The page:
Cheap fashion carries a high price. Just ask the families of the 1,134 workers in Bangladesh who died six years ago when the building they were making clothes in collapsed. The jeans and t-shirts made in the Rana Plaza factory were due to appear on the shelves of several retailers in the developed world, one of which was Primark. The company is known for selling dresses and jumpers cheaper than many of its neighbours on Britain’s high streets because it doesn’t have advertising campaigns to fund. This view changed when news came through that the eight-storey factory was constructed using substandard materials and that several floors were built without permission. There have also been allegations that workers were locked in during their shifts.
It appears that Primark was not robust enough in checking the company that was supplying it with cheap clothing. This oversight cost the retailer more than $11m (£8.4m) in compensation to the bereaved families and a further $3m (£2.2m) in aid to Bangladesh. The price of trying to restore a tarnished reputation is high and can negatively impact a company’s financial performance and, ultimately, its valuation.
Reputational risk is covered within the social pillar of an environmental, social and governance (ESG) analysis. While the ‘E’ focuses on environmental factors and the ‘G’ on a company’s integrity and transparency, the ‘S’ is about people’s health, welfare and happiness as well as a company’s relationship with the community. Issues include equality, leadership diversity, privacy, health and safety and employee development. In short, it’s treating people, companies and the community fairly and with respect.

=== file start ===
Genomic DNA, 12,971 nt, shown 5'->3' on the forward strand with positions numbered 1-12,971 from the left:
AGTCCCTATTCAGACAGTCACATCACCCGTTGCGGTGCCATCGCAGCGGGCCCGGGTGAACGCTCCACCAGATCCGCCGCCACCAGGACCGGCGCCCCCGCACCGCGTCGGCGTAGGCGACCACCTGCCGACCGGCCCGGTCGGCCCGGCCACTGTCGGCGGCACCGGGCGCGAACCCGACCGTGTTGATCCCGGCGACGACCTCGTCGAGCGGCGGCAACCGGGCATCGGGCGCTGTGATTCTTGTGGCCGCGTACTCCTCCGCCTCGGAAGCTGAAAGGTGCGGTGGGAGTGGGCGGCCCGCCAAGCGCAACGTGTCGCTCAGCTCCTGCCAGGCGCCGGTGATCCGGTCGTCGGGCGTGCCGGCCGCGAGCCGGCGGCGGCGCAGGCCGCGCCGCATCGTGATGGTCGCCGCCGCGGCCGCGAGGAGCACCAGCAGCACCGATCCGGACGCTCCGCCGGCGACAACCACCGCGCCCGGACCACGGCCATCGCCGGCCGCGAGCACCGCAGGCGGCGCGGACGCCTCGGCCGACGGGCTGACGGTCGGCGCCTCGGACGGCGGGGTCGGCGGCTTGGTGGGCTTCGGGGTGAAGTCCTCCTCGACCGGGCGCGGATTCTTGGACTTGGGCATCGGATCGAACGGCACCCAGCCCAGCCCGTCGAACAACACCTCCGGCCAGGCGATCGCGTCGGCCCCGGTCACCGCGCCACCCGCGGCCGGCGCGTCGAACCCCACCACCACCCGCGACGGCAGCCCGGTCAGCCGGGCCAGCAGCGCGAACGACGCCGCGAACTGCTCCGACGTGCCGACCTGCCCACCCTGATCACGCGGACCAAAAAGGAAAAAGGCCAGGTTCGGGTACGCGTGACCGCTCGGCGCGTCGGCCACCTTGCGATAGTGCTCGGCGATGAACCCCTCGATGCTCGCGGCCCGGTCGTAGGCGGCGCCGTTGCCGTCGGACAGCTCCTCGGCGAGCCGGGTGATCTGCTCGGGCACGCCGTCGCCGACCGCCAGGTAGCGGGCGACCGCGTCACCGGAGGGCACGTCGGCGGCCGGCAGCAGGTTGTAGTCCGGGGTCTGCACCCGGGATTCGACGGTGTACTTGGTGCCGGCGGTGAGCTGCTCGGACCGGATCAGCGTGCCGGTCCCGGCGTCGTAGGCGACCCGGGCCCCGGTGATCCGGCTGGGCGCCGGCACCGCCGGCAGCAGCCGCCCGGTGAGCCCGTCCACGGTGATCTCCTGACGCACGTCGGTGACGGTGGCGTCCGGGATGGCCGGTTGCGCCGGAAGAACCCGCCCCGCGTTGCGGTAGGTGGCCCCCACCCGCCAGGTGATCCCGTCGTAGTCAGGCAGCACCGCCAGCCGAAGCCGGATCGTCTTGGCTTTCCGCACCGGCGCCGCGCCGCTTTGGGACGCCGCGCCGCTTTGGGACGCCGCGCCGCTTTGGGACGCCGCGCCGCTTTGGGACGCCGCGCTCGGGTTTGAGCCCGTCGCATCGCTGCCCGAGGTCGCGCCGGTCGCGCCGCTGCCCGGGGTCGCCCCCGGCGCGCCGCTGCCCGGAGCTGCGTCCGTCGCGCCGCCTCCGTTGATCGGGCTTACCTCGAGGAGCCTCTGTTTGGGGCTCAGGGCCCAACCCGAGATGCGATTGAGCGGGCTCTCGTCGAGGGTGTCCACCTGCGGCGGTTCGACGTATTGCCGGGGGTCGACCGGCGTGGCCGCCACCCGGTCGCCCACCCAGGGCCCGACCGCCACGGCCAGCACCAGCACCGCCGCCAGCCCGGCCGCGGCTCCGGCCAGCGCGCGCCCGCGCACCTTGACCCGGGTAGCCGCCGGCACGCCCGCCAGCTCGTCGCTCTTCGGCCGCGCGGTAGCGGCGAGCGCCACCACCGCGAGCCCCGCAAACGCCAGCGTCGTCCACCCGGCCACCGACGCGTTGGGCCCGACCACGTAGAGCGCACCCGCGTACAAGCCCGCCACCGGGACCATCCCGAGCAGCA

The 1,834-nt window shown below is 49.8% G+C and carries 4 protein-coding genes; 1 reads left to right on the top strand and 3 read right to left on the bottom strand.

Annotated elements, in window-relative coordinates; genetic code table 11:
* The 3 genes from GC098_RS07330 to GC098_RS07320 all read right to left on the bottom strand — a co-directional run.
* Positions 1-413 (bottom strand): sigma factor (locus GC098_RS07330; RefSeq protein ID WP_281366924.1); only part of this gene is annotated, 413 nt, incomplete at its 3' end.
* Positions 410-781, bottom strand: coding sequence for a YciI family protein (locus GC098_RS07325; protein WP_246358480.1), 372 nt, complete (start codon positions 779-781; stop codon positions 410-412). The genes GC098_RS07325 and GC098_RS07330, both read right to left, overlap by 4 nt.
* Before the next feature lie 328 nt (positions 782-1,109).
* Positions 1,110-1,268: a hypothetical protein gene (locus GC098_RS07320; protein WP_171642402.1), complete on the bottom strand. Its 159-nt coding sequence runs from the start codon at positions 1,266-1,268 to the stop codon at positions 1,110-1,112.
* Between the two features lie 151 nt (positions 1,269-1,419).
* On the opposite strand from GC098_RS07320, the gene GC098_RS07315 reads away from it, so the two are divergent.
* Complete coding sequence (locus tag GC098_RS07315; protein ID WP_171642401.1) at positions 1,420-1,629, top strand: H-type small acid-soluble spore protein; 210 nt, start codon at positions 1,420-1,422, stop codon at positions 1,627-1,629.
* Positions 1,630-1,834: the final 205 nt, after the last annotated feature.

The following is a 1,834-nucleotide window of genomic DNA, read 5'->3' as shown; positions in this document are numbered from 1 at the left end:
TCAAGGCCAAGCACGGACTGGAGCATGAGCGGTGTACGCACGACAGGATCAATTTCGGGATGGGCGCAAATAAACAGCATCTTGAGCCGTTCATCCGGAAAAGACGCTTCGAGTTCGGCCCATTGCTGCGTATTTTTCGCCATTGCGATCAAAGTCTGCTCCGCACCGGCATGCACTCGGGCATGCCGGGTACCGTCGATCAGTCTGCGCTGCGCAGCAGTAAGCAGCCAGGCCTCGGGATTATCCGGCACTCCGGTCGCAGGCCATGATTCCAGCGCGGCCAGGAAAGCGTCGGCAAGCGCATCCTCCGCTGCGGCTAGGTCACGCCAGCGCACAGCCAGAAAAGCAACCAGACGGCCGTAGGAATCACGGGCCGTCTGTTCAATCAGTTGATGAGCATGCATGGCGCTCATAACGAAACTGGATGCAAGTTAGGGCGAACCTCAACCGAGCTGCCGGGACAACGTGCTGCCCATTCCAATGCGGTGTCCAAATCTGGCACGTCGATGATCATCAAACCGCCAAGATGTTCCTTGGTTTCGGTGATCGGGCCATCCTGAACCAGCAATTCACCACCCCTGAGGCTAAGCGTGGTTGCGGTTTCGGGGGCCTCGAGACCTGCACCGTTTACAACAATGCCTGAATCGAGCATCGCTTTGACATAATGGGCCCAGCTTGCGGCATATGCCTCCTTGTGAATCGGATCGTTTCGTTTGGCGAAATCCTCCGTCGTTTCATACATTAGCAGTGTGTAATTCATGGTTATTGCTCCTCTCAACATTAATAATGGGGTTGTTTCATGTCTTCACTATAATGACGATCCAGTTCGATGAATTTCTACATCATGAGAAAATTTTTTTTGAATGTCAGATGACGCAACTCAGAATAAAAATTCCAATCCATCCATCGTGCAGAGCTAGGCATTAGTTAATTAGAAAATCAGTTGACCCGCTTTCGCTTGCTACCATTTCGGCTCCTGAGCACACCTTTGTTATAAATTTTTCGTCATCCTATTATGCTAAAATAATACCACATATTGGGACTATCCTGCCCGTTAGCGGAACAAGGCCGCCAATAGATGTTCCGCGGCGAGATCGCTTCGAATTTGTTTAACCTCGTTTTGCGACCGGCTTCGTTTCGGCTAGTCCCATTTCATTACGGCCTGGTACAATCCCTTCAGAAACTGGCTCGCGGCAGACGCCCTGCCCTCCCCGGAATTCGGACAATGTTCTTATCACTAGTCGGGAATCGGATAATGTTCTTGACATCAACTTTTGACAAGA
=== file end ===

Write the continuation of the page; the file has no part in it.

Climate change and corporate governance failings, such as car-maker Volkswagen’s emissions test scandal, have grabbed the headlines in recent years, but social issues are increasingly getting their fair share of attention too, be it privacy, low wages, obesity and tax avoidance.
These are important factors for those investing over the long term. They even have political will behind them. The UN backed Principles for Responsible Investment, which promote ESG investing, are pushing for the transition to a low carbon economy to include social factors. This is linked to the jobs that will be lost following such a shift.
LEAP OF FAITH
Despite the rising public interest in social issues, they are not as popular as the E and the G in investment circles, says Mette Charles, senior investment research consultant at Aon.
“It is a big step for an asset owner to go from financial and risk mitigation to making an impact,” she adds. “Not many clients have made that leap.”
It appears that there is a huge educational need to help asset owners make that jump, but, as Charles points out, there is another catalyst. “How motivated are asset owners to invest for the social good? The financial return maybe compromised and asset owners tend to be finance first.”